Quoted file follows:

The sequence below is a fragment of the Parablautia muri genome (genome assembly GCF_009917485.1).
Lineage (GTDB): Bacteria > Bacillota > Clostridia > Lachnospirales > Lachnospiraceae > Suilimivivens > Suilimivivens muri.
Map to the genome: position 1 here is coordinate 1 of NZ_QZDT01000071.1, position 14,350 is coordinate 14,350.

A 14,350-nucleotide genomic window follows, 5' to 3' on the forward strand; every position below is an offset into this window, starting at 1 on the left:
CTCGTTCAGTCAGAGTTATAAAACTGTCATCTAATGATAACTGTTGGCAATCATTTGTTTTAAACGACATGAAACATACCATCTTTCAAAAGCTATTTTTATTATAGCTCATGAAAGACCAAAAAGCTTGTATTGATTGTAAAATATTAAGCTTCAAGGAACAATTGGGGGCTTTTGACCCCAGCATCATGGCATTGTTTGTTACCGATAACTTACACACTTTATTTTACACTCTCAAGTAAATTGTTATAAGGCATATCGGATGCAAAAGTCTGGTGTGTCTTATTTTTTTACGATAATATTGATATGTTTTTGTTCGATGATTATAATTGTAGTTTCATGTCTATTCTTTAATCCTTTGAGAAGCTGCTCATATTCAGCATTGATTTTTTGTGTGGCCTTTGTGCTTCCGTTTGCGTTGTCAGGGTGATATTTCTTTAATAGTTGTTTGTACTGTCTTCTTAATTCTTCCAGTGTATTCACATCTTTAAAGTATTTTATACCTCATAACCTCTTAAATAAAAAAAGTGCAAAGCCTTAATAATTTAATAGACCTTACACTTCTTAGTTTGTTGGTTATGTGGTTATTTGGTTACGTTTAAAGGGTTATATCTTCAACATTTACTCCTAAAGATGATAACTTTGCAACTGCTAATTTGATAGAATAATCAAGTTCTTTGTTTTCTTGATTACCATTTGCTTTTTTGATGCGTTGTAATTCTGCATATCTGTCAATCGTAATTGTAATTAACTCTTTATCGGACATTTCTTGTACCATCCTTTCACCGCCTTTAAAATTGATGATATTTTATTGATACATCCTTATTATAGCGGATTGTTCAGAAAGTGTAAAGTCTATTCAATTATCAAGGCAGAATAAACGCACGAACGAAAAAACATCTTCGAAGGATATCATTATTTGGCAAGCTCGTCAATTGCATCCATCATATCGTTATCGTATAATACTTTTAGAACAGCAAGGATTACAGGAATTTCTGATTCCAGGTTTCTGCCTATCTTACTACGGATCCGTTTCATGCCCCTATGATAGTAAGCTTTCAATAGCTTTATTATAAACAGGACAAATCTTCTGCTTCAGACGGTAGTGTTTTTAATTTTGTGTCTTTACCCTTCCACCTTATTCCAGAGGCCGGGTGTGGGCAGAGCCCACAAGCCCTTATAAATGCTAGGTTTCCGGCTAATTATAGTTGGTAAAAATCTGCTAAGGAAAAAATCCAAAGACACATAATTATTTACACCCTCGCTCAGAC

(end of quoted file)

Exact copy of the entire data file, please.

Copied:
The sequence below is a fragment of the Parablautia muri genome (genome assembly GCF_009917485.1).
Lineage (GTDB): Bacteria > Bacillota > Clostridia > Lachnospirales > Lachnospiraceae > Suilimivivens > Suilimivivens muri.
Map to the genome: position 1 here is coordinate 1 of NZ_QZDT01000071.1, position 14,350 is coordinate 14,350.

A 14,350-nucleotide genomic window follows, 5' to 3' on the forward strand; every position below is an offset into this window, starting at 1 on the left:
CTCGTTCAGTCAGAGTTATAAAACTGTCATCTAATGATAACTGTTGGCAATCATTTGTTTTAAACGACATGAAACATACCATCTTTCAAAAGCTATTTTTATTATAGCTCATGAAAGACCAAAAAGCTTGTATTGATTGTAAAATATTAAGCTTCAAGGAACAATTGGGGGCTTTTGACCCCAGCATCATGGCATTGTTTGTTACCGATAACTTACACACTTTATTTTACACTCTCAAGTAAATTGTTATAAGGCATATCGGATGCAAAAGTCTGGTGTGTCTTATTTTTTTACGATAATATTGATATGTTTTTGTTCGATGATTATAATTGTAGTTTCATGTCTATTCTTTAATCCTTTGAGAAGCTGCTCATATTCAGCATTGATTTTTTGTGTGGCCTTTGTGCTTCCGTTTGCGTTGTCAGGGTGATATTTCTTTAATAGTTGTTTGTACTGTCTTCTTAATTCTTCCAGTGTATTCACATCTTTAAAGTATTTTATACCTCATAACCTCTTAAATAAAAAAAGTGCAAAGCCTTAATAATTTAATAGACCTTACACTTCTTAGTTTGTTGGTTATGTGGTTATTTGGTTACGTTTAAAGGGTTATATCTTCAACATTTACTCCTAAAGATGATAACTTTGCAACTGCTAATTTGATAGAATAATCAAGTTCTTTGTTTTCTTGATTACCATTTGCTTTTTTGATGCGTTGTAATTCTGCATATCTGTCAATCGTAATTGTAATTAACTCTTTATCGGACATTTCTTGTACCATCCTTTCACCGCCTTTAAAATTGATGATATTTTATTGATACATCCTTATTATAGCGGATTGTTCAGAAAGTGTAAAGTCTATTCAATTATCAAGGCAGAATAAACGCACGAACGAAAAAACATCTTCGAAGGATATCATTATTTGGCAAGCTCGTCAATTGCATCCATCATATCGTTATCGTATAATACTTTTAGAACAGCAAGGATTACAGGAATTTCTGATTCCAGGTTTCTGCCTATCTTACTACGGATCCGTTTCATGCCCCTATGATAGTAAGCTTTCAATAGCTTTATTATAAACAGGACAAATCTTCTGCTTCAGACGGTAGTGTTTTTAATTTTGTGTCTTTACCCTTCCACCTTATTCCAGAGGCCGGGTGTGGGCAGAGCCCACAAGCCCTTATAAATGCTAGGTTTCCGGCTAATTATAGTTGGTAAAAATCTGCTAAGGAAAAAATCCAAAGACACATAATTATTTACACCCTCGCTCAGAC